WISCASSET, Maine (AP) _ A man already facing the death penalty in Nebraska for killing two boys there was found guilty of murder Monday in the stabbing and strangling of an 11-year-old boy more than eight years ago in Portland.

John J. Joubert, 27, originally from Portland, was found guilty in the August 1982 killing of Richard Stetson.

Joubert sat expressionless and blinked as the jury's verdict was read after less than two hours of deliberations. No sentencing date was set.

Joubert already is scheduled to be executed in Nebraska's electric chair on Dec. 7 for murdering two boys, age 12 and 13, there in 1983. He had been an airman stationed at Offutt Air Force Base outside Omaha when those crimes took place.

Prosecutors had said Joubert would be returned to Nebraska to face the sentence there no matter what happened at his trial in Maine.

His lawyer, Liisa Hamilton, said she expects him to appeal the Maine verdict, and will seek to withdraw his guilty pleas in the Nebraska murders.

Assistant Attorney General Eric Wright, who prosecuted Joubert in Maine, said he would seek Maine's maximum life prison sentence for Joubert. Wright also explained why Maine sought to try a man already on death row in another state.

''I think people in this state need to understand that we wanted to do our best to make sure that if he ever got out from under his death sentence in Nebraska he'd have no place to go but Thomaston to die,'' said Wright, referring to a state prison.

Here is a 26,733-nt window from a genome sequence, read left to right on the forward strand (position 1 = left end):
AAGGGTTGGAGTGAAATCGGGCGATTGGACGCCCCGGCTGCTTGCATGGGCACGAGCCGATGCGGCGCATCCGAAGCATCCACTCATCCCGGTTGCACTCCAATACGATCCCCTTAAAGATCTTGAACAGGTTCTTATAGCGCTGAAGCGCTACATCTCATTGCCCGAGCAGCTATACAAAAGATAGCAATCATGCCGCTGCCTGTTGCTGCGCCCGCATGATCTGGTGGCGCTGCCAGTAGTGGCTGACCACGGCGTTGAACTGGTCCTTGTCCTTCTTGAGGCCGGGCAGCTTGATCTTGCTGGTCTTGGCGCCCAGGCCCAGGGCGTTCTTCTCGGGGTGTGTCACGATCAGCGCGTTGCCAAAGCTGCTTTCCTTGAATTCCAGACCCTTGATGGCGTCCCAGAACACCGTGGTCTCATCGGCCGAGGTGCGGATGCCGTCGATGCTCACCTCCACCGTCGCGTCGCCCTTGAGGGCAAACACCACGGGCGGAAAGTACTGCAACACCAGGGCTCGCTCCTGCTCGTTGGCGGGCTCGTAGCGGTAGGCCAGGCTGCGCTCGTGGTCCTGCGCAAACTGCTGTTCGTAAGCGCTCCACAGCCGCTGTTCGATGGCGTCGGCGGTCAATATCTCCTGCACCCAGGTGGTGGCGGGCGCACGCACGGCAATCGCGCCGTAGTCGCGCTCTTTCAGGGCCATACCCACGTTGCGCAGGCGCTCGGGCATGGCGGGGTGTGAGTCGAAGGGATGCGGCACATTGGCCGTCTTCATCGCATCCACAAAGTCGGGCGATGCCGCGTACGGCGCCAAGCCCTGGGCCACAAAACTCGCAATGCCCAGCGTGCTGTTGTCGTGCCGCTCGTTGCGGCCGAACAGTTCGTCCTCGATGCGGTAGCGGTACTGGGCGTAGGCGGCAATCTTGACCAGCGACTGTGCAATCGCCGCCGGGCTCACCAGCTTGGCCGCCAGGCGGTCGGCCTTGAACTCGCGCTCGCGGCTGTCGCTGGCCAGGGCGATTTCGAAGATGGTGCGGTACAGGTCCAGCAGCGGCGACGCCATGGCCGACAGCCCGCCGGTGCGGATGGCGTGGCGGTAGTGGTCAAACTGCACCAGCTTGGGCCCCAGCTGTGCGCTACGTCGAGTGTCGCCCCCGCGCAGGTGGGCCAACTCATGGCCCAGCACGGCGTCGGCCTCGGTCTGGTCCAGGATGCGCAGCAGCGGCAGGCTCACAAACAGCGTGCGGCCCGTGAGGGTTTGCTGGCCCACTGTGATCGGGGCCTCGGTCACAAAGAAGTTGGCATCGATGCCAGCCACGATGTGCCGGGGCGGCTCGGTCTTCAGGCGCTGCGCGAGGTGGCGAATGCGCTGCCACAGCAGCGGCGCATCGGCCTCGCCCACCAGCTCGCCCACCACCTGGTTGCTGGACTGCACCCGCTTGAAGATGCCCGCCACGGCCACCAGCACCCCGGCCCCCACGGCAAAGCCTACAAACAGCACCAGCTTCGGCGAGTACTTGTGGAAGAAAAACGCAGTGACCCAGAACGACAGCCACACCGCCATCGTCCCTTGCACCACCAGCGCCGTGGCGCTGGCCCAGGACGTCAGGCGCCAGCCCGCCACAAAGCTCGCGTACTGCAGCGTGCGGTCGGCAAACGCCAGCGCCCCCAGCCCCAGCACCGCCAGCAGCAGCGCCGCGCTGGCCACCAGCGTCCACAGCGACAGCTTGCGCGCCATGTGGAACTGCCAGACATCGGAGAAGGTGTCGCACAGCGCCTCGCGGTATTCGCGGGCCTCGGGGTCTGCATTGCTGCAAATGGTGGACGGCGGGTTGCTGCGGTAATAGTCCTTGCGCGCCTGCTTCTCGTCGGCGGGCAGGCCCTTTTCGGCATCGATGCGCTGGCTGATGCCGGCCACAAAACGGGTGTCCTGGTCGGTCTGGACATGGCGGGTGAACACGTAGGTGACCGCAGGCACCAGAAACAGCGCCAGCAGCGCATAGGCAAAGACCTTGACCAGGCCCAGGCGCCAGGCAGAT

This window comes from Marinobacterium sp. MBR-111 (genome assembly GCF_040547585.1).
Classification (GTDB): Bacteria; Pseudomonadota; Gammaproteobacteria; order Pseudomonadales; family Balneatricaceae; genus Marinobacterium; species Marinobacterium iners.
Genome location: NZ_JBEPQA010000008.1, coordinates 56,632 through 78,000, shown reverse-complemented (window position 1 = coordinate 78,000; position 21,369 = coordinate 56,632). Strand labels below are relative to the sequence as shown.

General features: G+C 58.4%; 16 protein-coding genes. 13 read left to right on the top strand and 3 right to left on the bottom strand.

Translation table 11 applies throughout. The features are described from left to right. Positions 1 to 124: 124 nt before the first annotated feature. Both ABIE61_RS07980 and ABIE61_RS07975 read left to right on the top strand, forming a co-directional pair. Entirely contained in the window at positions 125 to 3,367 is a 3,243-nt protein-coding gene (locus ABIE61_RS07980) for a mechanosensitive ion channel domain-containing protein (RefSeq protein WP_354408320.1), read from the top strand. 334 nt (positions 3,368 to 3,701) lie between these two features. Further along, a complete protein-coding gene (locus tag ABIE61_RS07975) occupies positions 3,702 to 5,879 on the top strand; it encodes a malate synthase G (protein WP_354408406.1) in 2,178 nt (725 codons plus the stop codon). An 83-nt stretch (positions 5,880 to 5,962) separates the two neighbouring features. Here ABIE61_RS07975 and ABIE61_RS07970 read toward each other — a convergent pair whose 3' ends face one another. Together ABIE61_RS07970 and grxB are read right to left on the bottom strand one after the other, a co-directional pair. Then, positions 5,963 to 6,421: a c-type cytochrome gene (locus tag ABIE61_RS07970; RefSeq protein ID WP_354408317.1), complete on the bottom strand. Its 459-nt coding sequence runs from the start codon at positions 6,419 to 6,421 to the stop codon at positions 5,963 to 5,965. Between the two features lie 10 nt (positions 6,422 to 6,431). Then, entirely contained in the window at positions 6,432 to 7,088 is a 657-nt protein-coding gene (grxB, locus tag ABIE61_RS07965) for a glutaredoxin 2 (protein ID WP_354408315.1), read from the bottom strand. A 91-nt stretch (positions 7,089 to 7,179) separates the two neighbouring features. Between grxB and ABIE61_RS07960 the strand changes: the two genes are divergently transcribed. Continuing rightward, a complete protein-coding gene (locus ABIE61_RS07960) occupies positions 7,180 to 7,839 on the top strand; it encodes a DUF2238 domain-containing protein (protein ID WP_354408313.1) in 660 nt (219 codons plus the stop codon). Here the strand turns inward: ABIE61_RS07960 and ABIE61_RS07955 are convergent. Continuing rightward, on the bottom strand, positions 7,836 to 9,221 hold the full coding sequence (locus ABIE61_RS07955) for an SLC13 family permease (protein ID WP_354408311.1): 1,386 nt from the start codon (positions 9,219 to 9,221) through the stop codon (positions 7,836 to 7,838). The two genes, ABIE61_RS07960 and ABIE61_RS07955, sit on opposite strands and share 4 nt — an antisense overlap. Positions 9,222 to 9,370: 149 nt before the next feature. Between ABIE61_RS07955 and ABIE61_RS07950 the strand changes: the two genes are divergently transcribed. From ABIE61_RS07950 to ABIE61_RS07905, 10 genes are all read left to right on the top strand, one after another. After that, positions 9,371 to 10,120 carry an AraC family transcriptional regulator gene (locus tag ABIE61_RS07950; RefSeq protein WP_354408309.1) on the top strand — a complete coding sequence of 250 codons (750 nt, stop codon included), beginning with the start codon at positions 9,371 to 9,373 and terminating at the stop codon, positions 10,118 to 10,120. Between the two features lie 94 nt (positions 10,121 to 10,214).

Joubert's reaction to the verdict was, ''No comment.''

Before the jurors began deliberations, they were challenged by both the defense and the prosecution to carefully compare casts of Joubert's teeth to photos of bite marks on the victim's leg.

Wright said the casts match the tooth marks. Hamilton said they don't necessarily match, and said she was unconvinced the marks on Stetson's body were left by teeth.

But the marks proved pivotal in the jury's final decision, as did testimony from a journalist who interviewed Joubert after the killing, said forewoman Terry Blazek, of Waldoboro.

Blazek said jurors were unaware of Joubert's Nebraska convictions.

''Every single one of us had no idea about what happened in the other states,'' she said.

Because of pretrial publicity, Joubert's trial was moved from Portland to Wiscasset, a small coastal town about 30 miles to the north.

Prosecutors relied heavily on testimony from a journalist who wrote a book about Joubert and claimed that, during an interview about his crimes, Joubert did not deny he killed Stetson.

In his final address to the jury, Wright took issue with the defense attorney's attempts to link an alternative suspect to the crime, saying that there was no evidence to support that.

Wright also labeled as ''unreliable'' the testimony of Dr. Norman D. Sperber, a forensic dentist called by the defense who said it was unlikely Joubert's teeth left the marks. The prosecutor said Sperber's testimony was riddled with inconsistencies and contradictions.

Hamilton attacked the testimony of Mark Pettit, a television journalist who has interviewed Joubert for a book he wrote about the defendant and his crimes.

Pettit testified that when he asked Joubert if he killed Stetson, Joubert responded: ''I can't lie to you. I can't tell you I didn't do it.''

Hamilton questioned why Pettit failed to go to the police with that information.

''Why would he make that statement to a reporter, of all people?'' said Hamilton.